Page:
Black (and White) History Month

4

02/27/2014 by syrbal-labrys


Jefferson's Gravestone, Monticello, VANormally I do not participate in articles about Black History Month.  Since I am a white woman, I figure my doing so would be as out of place as I consider it for men to write long monologues about birth or abortion or rape — things they know much less about than they THINK they do.  But recently putting up something I found a bit humorous and a bit profound on my other blog, I did get the indignant comment that I did not publish, as well as an email telling me that the writer of our Declaration of Independence was a horrible slave owning rapist and undeserving of ANYone’s attention or reverence.  And furthermore, I was no proper feminist for liking ANYthing about him….blah, blah, my eyes glazed over.

Well.  As anyone who has known me more than 15 minutes knows, I often bitch about the insufficiency of history courses (and books) in recent American education.  I will not presume to know whether or not Sally Hemmings was a victim of rape; at the very least it was surely an abuse of a position of power.

I do not excuse Jefferson that  error, but I must point out he is hardly the first or last human ever to succumb to something that was a common practice of his time.  And I don’t see why he is singled out so very heartily for it.  George Washington was a slave owner as well, as were MOST of the southern colonies representatives and I highly doubt Jefferson was the only slave holder to ever have sexual relations or offspring with a slave.  (Ask Mrs. Obama about that, ok?)

However, there were good reasons that Jefferson did not, as is often the cry, free his slaves.   First of all, for a long time in Virginia (Jefferson’s home) it was ILLEGAL.  Only in 1791 did the “Virginia Manumission Act” legalize the freeing of slaves and even then, it was very difficult…requiring a fee for each freed slave to be paid AND demanding proof they would have employment.  Jefferson was many things, good with money he was not.  He was continuously in debt and broke — died in such debt that upon his death his estate was sold to pay debts, his family was left without even their home. He could not have afforded to free his slaves as an individual.

Furthermore, those who DID manumit slaves, like another Virginian Founding Father — Robert Carter, faced a calamitous result.  Threats of violence from his slave owning neighbors led to his abandonment of his property and fleeing the state never to return.  He lost all his livelihood and property.  Also, by 1806, Virginia had passed a law refusing any such freed slaves permission to live in any urban area — where jobs for skilled labor could be found, as well as a caveat added to the Manumission Act — that all freed slaves must leave the state within a year or be liable to re-enslavement.  Facing such dire circumstances, it might actually have been the more humane choice to KEEP one’s slaves.  In any case, Jefferson was too cash poor to manage the manumission requirements his state demanded.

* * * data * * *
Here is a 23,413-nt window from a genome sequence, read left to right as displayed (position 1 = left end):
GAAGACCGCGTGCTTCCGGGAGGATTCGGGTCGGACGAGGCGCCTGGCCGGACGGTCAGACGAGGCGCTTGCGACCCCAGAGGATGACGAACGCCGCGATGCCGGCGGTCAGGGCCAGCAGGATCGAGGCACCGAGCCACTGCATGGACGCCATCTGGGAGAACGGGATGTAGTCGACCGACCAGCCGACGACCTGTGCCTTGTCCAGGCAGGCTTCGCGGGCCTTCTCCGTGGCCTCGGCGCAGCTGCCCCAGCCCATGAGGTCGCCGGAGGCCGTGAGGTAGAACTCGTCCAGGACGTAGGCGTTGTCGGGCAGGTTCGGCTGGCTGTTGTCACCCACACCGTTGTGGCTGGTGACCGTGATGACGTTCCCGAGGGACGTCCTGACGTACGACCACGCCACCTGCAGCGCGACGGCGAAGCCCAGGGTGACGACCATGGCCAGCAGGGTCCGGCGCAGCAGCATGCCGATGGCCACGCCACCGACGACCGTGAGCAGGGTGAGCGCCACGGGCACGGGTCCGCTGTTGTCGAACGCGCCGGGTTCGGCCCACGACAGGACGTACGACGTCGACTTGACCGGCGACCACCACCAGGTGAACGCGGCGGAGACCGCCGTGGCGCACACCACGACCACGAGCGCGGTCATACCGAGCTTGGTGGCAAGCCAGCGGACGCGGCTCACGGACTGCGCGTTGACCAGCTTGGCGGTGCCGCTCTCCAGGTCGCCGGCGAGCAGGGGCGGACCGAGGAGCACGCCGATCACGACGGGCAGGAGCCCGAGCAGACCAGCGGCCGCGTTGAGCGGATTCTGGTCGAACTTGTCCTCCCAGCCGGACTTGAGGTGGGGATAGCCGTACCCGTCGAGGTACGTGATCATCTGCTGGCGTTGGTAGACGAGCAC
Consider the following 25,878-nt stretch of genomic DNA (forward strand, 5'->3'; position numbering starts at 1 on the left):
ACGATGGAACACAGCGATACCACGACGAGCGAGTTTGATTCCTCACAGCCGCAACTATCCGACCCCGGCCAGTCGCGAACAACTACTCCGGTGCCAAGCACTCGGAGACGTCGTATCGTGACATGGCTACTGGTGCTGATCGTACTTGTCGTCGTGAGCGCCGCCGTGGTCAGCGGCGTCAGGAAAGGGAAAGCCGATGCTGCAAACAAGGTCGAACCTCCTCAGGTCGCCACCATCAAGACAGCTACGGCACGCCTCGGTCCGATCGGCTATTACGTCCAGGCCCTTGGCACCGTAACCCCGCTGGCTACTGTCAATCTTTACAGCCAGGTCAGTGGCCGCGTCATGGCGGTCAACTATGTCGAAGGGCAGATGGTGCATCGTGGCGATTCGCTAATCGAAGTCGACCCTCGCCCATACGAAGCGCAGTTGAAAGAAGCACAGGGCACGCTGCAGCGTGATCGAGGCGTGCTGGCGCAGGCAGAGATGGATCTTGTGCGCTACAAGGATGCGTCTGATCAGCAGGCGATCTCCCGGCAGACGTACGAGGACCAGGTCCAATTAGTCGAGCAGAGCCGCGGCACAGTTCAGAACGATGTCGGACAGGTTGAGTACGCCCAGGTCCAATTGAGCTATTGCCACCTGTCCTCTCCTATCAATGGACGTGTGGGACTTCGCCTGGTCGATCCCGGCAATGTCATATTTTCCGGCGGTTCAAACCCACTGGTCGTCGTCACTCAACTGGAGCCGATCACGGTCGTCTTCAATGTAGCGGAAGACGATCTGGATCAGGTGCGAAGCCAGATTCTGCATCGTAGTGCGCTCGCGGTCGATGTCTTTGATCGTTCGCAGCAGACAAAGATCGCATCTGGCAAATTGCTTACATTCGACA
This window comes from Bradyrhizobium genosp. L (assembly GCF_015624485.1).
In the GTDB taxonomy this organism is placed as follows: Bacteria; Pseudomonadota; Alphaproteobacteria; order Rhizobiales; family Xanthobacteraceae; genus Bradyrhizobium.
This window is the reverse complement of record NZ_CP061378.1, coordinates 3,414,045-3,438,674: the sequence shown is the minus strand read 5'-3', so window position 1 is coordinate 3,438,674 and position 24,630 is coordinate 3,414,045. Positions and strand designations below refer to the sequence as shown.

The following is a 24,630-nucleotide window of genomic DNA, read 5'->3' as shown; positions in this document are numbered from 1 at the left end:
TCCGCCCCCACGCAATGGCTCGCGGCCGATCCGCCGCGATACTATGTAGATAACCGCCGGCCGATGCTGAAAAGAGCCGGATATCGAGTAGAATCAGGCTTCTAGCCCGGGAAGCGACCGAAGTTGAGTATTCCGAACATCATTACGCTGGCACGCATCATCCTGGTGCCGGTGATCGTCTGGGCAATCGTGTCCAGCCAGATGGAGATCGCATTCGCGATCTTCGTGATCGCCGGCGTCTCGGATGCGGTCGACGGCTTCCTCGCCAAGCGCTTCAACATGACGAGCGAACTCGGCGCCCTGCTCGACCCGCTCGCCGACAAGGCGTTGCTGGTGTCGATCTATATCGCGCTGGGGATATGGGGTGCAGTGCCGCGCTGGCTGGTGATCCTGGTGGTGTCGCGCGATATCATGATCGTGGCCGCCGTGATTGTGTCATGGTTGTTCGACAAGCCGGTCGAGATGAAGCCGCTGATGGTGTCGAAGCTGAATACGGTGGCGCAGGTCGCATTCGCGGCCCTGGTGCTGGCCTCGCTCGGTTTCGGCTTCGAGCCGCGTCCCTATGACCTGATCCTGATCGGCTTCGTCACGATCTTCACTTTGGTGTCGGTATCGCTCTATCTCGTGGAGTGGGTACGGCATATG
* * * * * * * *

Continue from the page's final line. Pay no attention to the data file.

Jefferson actually sought, repeatedly, to eliminate the legality of keeping slaves.  His language in the Declaration of Independence originally would have abolished slavery — our other Founding Fathers stripped this from his creation.  He tried in a court case in Virginia, in the Virginia Legislature and in the General Assembly as well; he was not successful in his efforts.

Furthermore, and this is the “white” part, ok?  Lest any Northern reader be getting on a high moral horse?  Abolitionists were whipped from several Northern cities.  Freed blacks were seen as a dire threat to employment amongst poor whites.  And even most abolitionists did not want former slaves to STAY in America—the preferred ideal was to send them back to Africa, even those born on these shores for generations.

The country of Liberia was actually founded to be “home” to freed slaves who were descendants of Africans from all over the continent.  It was not a happy solution.  Dropping people on a distant continent where they have no way of even communicating with semi-dispossed natives?  Brilliant, right?